Sorry to say, but racists are gonna be racist either way. If not due to her first name, then due to her last name, or due to her appearance when she shows up in person. It would suck to work for a discriminatory office or manager, so she should count that as a bullet dodged.
So that's kind of a pessimistic way to say: pick the name you like!
But my 2 cents is that Tracy Tran sounds like a superhero's secret identity. :D
That article on Wait But Why was actually how I found this site!
We actually nicknamed my sister after my cousin's dog, just like in Indiana Jones. (It's not Indiana.) 20+ years later, and my cousin and I still call her by the dog's name.
Some of my thoughts based on your list:
I named my younger sister! My parents are immigrants from a non-English-speaking country, so they had already picked a name in their native tongue. I was three then, but I remember clearly sitting at a big table with my extended family and everyone suggesting similar-sounding English names. I suggested the name of my preschool teacher, condemning my sister to being one of many Jennifers in every single classroom setting.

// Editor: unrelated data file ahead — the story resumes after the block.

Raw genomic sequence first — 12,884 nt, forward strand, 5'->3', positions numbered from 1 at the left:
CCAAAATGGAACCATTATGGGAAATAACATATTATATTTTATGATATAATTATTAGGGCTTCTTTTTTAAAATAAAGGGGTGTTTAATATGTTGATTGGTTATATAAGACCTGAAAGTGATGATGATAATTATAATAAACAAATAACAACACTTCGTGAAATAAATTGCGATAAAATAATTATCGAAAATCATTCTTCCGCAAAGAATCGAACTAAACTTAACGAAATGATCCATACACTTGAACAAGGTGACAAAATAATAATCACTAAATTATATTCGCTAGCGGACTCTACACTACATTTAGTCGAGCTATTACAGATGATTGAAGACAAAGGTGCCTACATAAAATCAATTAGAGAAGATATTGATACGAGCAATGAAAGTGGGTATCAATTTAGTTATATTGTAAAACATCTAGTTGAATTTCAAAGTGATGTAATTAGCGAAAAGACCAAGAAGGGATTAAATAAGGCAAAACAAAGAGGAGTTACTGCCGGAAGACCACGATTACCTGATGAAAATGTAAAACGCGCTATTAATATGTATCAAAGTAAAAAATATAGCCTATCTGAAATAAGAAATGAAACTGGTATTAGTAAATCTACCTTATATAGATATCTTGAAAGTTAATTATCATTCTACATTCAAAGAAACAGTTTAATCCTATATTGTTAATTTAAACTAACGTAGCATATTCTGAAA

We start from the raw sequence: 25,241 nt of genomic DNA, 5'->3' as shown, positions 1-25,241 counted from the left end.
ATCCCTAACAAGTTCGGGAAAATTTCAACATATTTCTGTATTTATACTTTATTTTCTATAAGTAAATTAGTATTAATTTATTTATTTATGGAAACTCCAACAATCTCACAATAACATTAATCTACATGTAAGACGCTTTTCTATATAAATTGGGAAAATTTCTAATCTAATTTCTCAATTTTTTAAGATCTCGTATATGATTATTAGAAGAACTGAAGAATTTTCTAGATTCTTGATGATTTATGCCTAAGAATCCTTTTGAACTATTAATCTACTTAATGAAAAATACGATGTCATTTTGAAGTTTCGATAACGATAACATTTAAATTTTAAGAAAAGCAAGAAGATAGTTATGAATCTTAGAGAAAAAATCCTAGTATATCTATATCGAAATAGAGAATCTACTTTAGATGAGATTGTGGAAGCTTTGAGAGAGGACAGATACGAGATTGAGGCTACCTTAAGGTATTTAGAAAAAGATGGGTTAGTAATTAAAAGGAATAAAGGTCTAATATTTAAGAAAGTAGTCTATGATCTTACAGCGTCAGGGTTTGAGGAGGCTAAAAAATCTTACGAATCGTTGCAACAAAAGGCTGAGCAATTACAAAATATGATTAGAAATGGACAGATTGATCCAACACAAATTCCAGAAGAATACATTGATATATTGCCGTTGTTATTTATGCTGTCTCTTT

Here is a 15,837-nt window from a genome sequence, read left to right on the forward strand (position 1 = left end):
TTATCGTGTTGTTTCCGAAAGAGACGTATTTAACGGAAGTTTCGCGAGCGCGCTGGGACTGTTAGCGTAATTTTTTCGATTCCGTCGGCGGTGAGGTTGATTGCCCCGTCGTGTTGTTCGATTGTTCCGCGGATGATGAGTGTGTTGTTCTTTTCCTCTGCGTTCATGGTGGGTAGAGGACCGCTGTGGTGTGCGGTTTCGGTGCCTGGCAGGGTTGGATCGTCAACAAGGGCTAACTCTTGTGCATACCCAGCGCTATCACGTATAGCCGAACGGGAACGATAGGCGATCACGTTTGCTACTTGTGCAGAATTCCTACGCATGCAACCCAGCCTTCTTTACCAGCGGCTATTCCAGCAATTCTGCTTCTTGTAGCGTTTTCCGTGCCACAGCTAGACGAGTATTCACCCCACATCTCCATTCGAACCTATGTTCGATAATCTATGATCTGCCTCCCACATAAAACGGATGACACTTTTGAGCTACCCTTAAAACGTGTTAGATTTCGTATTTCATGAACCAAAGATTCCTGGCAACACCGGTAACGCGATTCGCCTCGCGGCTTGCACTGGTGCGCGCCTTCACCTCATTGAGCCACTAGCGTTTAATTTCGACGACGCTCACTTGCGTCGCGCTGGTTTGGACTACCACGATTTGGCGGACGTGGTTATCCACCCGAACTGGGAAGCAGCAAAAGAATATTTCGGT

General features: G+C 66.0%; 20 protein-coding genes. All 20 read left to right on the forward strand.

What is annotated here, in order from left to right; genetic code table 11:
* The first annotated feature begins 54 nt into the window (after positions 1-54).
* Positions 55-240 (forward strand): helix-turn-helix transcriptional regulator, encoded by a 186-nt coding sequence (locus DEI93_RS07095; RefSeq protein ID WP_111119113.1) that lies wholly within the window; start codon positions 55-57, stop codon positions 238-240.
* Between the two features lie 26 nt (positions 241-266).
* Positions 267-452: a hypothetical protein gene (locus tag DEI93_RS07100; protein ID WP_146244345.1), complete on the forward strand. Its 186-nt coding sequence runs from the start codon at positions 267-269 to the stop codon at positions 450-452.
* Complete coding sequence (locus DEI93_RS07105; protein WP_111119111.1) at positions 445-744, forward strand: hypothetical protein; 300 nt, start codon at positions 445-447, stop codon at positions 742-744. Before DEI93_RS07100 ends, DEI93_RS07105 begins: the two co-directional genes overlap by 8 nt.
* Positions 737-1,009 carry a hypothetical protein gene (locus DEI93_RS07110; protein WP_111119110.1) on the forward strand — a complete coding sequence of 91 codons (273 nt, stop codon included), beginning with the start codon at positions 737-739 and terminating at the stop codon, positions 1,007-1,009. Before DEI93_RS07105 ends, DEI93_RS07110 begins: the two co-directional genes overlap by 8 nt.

If I have kids, I won't be letting older siblings choose the names of younger ones.
I think Kevin would be a good name for you if you like it. All the people I know named Kevin are between the ages of 25-40, and many of them have Chinese ancestry too.
Vidia brings to mind the company Nvidia, which makes graphics cards. I don't that's a reason you can't use it, more just be aware that some people will think of it.
Personally, as someone who grew up in a tight-knit Taiwanese American community, I prefer first names that are a little less common to reduce the chance of knowing someone with the exact same first/last combo. I've had so many conversations along the lines of "Do you mean Jenny Chang your cousin or Jenny Chang from swim team?" Just something to consider.